Mazerolles F.,French Institute of Health and Medical Research | Mazerolles F.,Paris-Sorbonne University | Picard C.,Paris-Sorbonne University | Picard C.,Laboratory of Human Genetics of Infectious Diseases | And 10 more authors.
Journal of Allergy and Clinical Immunology | Year: 2013

Background: The generation of high-affinity antibodies requires the presence of a population of CD4+ T cells (follicular TH [TFH] cells) in the lymph node follicles. These cells differ from TH1, TH2, and TH17 effector cells in that they strongly express activation markers and the chemokine receptor CXCR5 and secrete large amounts of IL-21 and CXCL13. Small numbers of nonactivated CD4 +CD45RO+CXCR5+ T cells are also found in the blood. Objective: We sought to obtain in vitro a population close to the T FH cells and to study the presence of this cell population among patients with autosomal dominant hyper-IgE syndrome carrying heterozygous signal transducer and activator of transcription 3 (STAT3) mutations that impair the IL-21 signaling required for B-cell differentiation. Methods: CD4 +CD45RO+CXCR5+ T cells were isolated from blood and activated by CD3/T-cell receptor. Results: We found that CD4 +CD45RO+CXCR5+ activated T cells corresponding to circulating bona fide memory TFH cells and that STAT3-deficient patients have abnormally low numbers of "TFH-like" blood T cells. However, STAT3-deficient TFH cells have much the same phenotypic and functional characteristics as TFH cells from healthy control subjects. The ability of STAT3-deficient TFH cells to produce IL-21 on CD28/T-cell receptor activation and to proliferate did not differ from that observed for control TFH cells in vitro. Although the STAT3-deficient TFH cells were also able to help control B cells to produce IgG and IgA, induction of IgG production by naive B cells was impaired. Conclusion: Heterozygous mutations in STAT3 lead to reduced numbers of circulating TFH-like cells, a finding that might account (at least in part) for the observed defect in antibody production. © 2013 American Academy of Allergy, Asthma & Immunology.


Patin E.,Laboratory of Human Genetics of Infectious Diseases | Patin E.,University of Paris Descartes | Kutalik Z.,University of Lausanne | Kutalik Z.,Swiss Institute of Bioinformatics | And 44 more authors.
Gastroenterology | Year: 2012

Background & Aims: Polymorphisms in IL28B were shown to affect clearance of hepatitis C virus (HCV) infection in genome-wide association (GWA) studies. Only a fraction of patients with chronic HCV infection develop liver fibrosis, a process that might also be affected by genetic factors. We performed a 2-stage GWA study of liver fibrosis progression related to HCV infection. Methods: We studied well-characterized HCV-infected patients of European descent who underwent liver biopsies before treatment. We defined various liver fibrosis phenotypes on the basis of METAVIR scores, with and without taking the duration of HCV infection into account. Our GWA analyses were conducted on a filtered primary cohort of 1161 patients using 780,650 single nucleotide polymorphisms (SNPs). We genotyped 96 SNPs with P values <5 × 10 -5 from an independent replication cohort of 962 patients. We then assessed the most interesting replicated SNPs using DNA samples collected from 219 patients who participated in separate GWA studies of HCV clearance. Results: In the combined cohort of 2342 HCV-infected patients, the SNPs rs16851720 (in the total sample) and rs4374383 (in patients who received blood transfusions) were associated with fibrosis progression (Pcombined = 8.9 × 10-9 and 1.1 × 10-9, respectively). The SNP rs16851720 is located within RNF7, which encodes an antioxidant that protects against apoptosis. The SNP rs4374383, together with another replicated SNP, rs9380516 (Pcombined = 5.4 × 10-7), were linked to the functionally related genes MERTK and TULP1, which encode factors involved in phagocytosis of apoptotic cells by macrophages. Conclusions: Our GWA study identified several susceptibility loci for HCV-induced liver fibrosis; these were linked to genes that regulate apoptosis. Apoptotic control might therefore be involved in liver fibrosis. © 2012 AGA Institute.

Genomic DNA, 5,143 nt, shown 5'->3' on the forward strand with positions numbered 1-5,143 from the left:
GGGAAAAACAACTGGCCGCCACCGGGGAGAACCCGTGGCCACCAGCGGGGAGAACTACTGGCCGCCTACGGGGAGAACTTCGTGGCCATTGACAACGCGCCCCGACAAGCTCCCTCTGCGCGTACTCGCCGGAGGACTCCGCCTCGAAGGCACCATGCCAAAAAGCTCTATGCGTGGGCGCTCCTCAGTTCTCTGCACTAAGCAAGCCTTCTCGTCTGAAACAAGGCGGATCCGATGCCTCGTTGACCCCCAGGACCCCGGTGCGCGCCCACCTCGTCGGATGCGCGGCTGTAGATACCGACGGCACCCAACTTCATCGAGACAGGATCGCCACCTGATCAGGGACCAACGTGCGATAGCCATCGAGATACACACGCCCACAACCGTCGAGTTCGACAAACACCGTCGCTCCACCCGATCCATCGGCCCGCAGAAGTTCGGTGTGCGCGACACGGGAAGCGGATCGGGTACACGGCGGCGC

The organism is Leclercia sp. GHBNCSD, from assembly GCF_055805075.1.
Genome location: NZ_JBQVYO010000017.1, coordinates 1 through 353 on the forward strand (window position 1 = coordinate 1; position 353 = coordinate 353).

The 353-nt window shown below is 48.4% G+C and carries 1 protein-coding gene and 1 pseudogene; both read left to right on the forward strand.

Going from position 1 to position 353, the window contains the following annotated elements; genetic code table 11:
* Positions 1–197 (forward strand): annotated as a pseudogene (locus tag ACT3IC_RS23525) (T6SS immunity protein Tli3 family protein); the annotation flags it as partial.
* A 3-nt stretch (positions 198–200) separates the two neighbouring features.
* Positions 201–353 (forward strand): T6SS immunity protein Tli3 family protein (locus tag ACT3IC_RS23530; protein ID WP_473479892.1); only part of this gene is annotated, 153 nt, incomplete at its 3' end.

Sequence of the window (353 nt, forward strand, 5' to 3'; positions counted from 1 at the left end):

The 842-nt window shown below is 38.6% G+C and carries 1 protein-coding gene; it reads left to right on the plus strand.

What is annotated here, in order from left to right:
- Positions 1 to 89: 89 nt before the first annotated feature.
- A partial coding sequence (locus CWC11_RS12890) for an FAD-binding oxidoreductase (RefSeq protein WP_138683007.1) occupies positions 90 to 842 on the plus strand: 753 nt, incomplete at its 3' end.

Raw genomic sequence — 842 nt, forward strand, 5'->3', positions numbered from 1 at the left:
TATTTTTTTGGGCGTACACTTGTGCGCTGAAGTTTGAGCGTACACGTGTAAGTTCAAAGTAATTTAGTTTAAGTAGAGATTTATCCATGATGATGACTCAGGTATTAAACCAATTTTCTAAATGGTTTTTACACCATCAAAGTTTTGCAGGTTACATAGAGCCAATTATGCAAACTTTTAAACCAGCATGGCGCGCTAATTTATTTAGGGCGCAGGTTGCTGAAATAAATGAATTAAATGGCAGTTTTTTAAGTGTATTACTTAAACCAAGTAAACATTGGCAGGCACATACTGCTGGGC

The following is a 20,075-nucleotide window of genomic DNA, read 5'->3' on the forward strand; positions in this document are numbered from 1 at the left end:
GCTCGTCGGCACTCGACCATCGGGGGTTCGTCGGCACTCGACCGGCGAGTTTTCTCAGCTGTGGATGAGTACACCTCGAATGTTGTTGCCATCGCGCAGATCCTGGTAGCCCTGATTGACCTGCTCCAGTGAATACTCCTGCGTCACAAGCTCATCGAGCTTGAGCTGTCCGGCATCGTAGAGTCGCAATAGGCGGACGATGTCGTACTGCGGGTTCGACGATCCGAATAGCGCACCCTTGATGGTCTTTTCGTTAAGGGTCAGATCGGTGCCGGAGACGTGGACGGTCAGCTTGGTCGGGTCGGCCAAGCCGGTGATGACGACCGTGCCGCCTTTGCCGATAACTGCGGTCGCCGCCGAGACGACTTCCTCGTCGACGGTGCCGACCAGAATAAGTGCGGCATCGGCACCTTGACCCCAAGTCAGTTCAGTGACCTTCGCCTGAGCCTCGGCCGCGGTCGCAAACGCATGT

Ma C.S.,Garvan Institute of Medical Research | Ma C.S.,University of New South Wales | Avery D.T.,Garvan Institute of Medical Research | Chan A.,Garvan Institute of Medical Research | And 30 more authors.
Blood | Year: 2012